The area under the graph to the right of the activation energy line tells us the number of particles that meet or exceed the activation energy. You can clearly see that the area under Y is greater than the area under X. This means that a greater number of particles meet or exceed the activation energy, and thus there is a greater chance of a successful reaction when they collide.
In summary, increasing the temperature of a system not only increases the number of collisions per second but increases the proportion of successful collisions.
When looking at the effect of concentration on the rate of reaction, it can help to define what concentration actually is.
Concentration is the amount of a substance in a particular volume.
If we increase the concentration of a solution, we increase the number of solute particles in a particular volume. This means that there is an increased chance of collision between a solute molecule and another reactant - the frequency of collisions increases. Typically, we do this by adding more of the solute and taking away some of the solvent, keeping the overall volume the same.
Increasing the concentration of a solution also increases the rate of reaction if one of the reactants is a solid. There is still an increased chance of a solute particle colliding and reacting with the solid, as shown below:
Actually, increasing the concentration of some reactants doesn't always increase the rate of reaction. It all depends on the order of reactants for each particular species. For some species, when you double their concentration, you double the rate of reaction. For some species, doubling their concentration quadruples the rate of reaction. But for some species, doubling their concentration has no effect on the rate whatsoever. You can find out more about this in Rate Equations.
Increasing the pressure of a gas has much the same effect as increasing the concentration of a solution. In gases, pressure, volume, and number of particles are directly related. So, if you want to increase the pressure of a gas but keep its number of particles the same, you must decrease the volume. This results in a higher concentration of gaseous particles and increases the rate of reaction.
The pressure, volume, number of moles and temperature of a gas are all related by something called the gas constant, R. You can read more about it in Ideal Gas Law.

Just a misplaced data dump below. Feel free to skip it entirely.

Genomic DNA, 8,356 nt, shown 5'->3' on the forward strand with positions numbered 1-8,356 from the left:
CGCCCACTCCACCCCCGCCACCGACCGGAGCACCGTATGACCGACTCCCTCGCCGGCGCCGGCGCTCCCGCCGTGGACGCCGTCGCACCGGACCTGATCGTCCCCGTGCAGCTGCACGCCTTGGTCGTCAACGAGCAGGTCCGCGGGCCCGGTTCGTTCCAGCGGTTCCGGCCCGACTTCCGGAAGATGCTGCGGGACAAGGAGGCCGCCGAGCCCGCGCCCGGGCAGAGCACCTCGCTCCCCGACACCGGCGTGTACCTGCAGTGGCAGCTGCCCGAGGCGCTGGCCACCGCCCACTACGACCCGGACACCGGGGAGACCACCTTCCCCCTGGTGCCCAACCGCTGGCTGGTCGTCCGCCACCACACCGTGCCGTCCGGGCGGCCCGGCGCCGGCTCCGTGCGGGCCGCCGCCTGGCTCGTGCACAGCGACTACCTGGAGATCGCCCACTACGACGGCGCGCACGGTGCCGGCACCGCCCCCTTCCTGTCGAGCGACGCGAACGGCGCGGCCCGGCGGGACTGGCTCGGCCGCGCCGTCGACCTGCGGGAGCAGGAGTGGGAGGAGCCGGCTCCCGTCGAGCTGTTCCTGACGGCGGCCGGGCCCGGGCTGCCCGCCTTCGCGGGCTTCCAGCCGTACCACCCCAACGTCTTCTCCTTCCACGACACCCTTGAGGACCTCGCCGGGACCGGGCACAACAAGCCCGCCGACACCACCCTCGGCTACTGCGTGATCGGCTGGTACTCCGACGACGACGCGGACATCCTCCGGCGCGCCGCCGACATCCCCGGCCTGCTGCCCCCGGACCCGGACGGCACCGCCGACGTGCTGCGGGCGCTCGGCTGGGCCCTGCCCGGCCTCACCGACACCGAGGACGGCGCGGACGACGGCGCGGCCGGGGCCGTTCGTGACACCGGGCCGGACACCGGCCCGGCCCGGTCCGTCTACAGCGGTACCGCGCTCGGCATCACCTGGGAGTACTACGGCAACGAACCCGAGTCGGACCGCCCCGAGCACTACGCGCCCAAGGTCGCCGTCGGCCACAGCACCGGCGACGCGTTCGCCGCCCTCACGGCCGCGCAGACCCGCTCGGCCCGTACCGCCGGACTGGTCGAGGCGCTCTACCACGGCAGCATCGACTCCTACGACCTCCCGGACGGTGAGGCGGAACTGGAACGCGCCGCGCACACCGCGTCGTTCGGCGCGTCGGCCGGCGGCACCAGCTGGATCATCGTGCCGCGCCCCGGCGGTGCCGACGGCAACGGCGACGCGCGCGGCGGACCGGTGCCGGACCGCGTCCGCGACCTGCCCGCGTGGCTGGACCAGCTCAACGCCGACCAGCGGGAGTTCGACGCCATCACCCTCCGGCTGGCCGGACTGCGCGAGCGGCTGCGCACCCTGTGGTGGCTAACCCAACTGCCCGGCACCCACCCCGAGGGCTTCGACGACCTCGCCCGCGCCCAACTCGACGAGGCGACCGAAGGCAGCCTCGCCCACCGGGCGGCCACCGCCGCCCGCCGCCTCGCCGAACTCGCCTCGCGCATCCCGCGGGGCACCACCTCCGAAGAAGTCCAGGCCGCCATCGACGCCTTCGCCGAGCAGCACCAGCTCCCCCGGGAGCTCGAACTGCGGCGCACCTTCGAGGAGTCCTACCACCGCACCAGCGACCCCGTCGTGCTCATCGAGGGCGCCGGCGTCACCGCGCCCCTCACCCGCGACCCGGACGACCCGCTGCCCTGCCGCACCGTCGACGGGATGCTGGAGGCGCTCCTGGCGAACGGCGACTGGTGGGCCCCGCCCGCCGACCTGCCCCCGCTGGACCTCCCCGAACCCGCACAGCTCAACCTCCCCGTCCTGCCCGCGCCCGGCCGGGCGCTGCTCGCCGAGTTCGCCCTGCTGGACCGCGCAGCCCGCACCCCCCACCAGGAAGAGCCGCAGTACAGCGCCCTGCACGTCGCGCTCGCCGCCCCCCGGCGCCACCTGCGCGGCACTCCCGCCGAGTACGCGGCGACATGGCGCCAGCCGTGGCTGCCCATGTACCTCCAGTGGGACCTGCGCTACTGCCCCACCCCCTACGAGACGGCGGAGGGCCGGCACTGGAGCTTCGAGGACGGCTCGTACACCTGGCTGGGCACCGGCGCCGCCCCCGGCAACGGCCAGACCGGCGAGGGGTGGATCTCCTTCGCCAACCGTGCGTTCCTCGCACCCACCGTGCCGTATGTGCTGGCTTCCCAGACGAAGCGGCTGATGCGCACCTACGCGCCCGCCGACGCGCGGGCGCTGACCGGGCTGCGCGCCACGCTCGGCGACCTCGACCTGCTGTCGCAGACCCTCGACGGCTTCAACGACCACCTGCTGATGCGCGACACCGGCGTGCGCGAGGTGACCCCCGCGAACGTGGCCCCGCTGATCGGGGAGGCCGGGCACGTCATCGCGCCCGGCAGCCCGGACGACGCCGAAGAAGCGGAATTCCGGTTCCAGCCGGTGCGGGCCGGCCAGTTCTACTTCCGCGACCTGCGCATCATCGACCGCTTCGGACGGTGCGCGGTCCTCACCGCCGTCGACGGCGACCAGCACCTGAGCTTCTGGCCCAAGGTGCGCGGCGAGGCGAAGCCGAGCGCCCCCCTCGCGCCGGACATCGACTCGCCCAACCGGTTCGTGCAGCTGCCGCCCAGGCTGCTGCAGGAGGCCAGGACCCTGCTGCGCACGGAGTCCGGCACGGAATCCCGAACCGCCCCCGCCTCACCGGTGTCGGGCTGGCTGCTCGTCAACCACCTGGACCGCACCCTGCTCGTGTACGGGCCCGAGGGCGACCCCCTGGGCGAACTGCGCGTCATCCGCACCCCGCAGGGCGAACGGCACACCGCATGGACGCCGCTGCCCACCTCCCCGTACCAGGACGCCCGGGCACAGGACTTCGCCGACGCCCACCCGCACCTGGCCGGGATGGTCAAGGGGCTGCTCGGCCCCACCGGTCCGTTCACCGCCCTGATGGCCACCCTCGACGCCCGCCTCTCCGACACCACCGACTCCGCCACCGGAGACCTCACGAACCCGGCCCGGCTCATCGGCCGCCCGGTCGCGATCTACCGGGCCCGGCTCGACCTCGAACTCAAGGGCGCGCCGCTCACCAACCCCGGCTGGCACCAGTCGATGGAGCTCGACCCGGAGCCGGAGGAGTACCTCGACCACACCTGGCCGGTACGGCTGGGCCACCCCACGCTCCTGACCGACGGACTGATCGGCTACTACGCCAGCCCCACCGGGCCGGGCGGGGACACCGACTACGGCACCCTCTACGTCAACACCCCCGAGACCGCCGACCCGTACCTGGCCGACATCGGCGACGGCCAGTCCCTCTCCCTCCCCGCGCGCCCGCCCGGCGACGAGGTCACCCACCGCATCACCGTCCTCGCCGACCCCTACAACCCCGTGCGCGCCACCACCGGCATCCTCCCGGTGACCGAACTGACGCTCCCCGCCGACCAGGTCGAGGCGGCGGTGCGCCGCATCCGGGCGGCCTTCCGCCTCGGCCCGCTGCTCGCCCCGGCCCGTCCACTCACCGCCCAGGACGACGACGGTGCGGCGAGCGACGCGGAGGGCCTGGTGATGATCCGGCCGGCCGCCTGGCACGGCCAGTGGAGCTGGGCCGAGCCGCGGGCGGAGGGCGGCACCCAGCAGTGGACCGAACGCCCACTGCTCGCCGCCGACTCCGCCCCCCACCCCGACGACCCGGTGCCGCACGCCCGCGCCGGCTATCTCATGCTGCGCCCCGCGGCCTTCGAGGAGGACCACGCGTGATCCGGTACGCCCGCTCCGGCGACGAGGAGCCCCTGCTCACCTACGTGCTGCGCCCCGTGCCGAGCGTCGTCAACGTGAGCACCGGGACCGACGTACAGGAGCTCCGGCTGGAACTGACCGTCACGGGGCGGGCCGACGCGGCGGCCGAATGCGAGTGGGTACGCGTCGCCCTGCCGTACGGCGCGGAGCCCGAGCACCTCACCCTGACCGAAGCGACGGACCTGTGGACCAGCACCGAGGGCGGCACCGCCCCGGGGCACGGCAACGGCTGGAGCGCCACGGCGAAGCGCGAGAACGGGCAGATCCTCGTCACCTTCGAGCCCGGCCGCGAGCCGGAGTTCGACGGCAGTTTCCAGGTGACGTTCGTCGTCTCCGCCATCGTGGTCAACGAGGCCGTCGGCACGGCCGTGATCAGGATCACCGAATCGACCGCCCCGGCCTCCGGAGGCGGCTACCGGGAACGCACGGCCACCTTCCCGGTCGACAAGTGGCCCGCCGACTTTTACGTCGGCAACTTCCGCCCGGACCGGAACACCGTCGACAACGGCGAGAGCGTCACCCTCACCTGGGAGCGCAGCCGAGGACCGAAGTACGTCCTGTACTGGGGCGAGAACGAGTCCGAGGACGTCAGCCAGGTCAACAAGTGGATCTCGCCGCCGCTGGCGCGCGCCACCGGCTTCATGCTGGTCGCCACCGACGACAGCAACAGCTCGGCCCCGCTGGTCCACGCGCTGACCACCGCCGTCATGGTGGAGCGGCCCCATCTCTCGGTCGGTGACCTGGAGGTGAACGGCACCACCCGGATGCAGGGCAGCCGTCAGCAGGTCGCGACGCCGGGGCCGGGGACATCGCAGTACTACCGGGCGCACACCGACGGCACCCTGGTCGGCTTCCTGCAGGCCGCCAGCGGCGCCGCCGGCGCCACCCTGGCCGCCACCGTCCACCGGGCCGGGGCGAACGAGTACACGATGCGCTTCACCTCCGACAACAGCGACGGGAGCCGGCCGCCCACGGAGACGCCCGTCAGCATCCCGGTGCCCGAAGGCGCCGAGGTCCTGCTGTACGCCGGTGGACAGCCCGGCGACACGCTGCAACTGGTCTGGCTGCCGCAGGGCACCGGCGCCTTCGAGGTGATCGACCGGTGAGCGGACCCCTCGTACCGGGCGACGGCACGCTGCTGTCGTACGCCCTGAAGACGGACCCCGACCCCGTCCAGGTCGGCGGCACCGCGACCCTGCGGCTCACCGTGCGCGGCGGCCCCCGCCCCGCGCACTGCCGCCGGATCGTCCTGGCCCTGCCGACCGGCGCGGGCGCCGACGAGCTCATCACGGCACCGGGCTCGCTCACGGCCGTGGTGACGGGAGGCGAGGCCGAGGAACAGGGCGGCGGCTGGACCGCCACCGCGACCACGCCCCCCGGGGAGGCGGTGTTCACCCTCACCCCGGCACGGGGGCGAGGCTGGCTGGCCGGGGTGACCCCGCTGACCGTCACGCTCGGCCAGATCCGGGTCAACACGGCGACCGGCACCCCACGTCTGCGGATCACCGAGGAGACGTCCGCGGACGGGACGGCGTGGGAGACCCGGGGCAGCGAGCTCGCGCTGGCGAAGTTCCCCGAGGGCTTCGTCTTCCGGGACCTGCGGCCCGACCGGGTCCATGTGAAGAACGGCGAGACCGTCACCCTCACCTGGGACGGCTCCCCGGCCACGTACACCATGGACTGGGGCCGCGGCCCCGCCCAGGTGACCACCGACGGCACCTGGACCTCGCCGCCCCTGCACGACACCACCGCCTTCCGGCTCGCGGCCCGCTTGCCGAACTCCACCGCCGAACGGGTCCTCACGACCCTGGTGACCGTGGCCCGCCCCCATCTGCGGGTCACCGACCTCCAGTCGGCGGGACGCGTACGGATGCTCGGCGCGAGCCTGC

Dissolving a solid tablet in a beaker of water can take a long time. But if you crush it up into a fine powder, it dissolves much more quickly. This is because it has a larger surface area and there are more molecules exposed on its surface. Only molecules on the surface of a solid can collide and react with other particles, so increasing its surface area increases the rate of reaction.
Increasing the surface area of a solid only impacts the rate of reaction if the solid reacts with a liquid, gas, or aqueous solution.
However, this doesn't just work for reactants - increasing the surface area of a solid catalyst can increase the rate of reaction too. We'll look at catalysts next.
The final factor we'll look at today is the presence of a catalyst.
Catalysts are substances that increase the rate of a reaction without being chemically changed themselves in the process.
Catalysts don't affect the individual energies of particles themselves, nor how often they collide. Instead, they work by decreasing the activation energy requirements of a reaction. Thus, on average, more of the particles meet or exceed the activation energy, therefore there is a greater chance of a successful collision. The rate of reaction increases.
There are several theories about how catalysts work. The first looks at transition states and the second focuses on adsorption.
All reactions have a transition state. This is the point in the middle of the reaction with the highest energy level, where some of the bonds have been broken but not all of the new bonds have been formed. The transition state often contains intermediates, which are molecules that are created from the reactants that themselves react further to give the products. Intermediates only exist for a split second; this is what the activation energy is used for - to make these intermediate molecules.